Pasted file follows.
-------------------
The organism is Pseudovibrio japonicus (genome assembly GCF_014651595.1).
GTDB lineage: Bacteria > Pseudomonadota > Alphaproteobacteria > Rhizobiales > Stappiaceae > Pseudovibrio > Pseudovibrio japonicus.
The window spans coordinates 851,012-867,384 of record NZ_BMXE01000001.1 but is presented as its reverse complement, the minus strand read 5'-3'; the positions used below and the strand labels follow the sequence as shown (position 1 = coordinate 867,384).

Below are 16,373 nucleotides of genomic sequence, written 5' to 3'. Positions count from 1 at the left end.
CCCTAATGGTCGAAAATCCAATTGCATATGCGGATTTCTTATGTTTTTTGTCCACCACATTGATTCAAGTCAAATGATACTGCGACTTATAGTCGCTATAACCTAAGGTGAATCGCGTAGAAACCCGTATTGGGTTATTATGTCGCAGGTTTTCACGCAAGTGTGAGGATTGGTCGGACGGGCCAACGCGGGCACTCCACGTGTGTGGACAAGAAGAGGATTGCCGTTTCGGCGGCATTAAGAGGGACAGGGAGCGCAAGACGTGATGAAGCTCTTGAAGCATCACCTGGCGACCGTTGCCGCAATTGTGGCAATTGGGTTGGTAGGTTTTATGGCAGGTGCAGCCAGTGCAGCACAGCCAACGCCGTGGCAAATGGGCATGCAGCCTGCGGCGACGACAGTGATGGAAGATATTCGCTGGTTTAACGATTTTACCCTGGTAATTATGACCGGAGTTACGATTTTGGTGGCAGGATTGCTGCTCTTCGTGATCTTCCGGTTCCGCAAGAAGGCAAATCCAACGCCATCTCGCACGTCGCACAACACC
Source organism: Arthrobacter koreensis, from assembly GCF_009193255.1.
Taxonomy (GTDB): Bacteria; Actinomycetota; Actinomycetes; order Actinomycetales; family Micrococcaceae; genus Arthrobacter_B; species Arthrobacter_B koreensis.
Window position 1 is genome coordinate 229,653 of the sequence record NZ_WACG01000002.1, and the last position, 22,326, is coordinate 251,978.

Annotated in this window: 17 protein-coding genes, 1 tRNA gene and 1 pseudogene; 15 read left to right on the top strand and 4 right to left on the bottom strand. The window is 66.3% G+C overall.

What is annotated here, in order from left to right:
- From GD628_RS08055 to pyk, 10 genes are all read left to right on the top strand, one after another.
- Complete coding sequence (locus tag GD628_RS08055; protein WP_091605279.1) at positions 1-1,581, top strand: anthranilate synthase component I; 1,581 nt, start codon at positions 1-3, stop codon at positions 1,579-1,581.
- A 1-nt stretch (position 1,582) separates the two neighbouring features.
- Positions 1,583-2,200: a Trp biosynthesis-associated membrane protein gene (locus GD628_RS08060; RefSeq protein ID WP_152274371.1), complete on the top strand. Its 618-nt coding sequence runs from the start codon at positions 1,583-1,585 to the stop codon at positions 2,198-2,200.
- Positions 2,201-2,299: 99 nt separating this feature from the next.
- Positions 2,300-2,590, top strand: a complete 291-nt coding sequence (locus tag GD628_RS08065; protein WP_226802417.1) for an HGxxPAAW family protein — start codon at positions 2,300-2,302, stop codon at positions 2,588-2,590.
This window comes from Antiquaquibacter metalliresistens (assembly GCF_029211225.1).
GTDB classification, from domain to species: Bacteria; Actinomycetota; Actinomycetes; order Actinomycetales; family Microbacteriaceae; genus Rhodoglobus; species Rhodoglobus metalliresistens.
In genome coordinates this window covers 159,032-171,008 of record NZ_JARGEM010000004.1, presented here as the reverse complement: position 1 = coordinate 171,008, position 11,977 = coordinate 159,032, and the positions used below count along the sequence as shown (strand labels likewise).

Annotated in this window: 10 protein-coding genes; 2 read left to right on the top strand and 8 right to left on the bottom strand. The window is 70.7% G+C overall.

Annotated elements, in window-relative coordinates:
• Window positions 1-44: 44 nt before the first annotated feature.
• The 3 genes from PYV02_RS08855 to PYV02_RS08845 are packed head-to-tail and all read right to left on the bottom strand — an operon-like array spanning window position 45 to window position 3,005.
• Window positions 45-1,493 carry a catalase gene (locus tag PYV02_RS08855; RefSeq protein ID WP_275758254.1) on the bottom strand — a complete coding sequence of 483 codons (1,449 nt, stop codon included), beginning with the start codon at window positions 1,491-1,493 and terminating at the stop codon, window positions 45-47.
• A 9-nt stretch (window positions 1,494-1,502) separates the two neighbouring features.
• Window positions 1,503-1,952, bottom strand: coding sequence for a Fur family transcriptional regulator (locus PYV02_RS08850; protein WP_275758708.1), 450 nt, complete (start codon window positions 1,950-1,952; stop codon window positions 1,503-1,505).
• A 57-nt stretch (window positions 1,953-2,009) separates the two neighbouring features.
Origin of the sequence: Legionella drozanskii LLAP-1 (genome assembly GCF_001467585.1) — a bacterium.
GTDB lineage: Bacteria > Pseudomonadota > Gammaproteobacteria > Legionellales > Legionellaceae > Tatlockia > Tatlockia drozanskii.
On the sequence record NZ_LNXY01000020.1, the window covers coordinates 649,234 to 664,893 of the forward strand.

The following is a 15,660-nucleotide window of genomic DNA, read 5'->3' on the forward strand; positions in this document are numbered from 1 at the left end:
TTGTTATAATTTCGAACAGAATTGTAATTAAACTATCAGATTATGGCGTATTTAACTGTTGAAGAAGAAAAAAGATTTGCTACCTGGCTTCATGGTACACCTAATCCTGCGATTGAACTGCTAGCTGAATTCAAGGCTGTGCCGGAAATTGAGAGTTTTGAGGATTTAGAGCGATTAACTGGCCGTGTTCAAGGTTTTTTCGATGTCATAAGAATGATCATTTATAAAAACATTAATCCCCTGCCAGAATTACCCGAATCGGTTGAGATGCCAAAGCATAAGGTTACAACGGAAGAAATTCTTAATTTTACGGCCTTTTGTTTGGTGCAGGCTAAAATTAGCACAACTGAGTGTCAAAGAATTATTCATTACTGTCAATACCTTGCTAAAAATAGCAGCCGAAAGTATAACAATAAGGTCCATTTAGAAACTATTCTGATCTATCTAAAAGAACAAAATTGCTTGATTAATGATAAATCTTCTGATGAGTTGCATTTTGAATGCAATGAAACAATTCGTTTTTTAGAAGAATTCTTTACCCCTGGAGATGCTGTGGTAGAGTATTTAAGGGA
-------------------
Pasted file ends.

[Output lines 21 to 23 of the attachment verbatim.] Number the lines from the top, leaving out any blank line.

Annotated elements, in window-relative coordinates:
• Window positions 1-44: 44 nt before the first annotated feature.
• The 3 genes from PYV02_RS08855 to PYV02_RS08845 are packed head-to-tail and all read right to left on the bottom strand — an operon-like array spanning window position 45 to window position 3,005.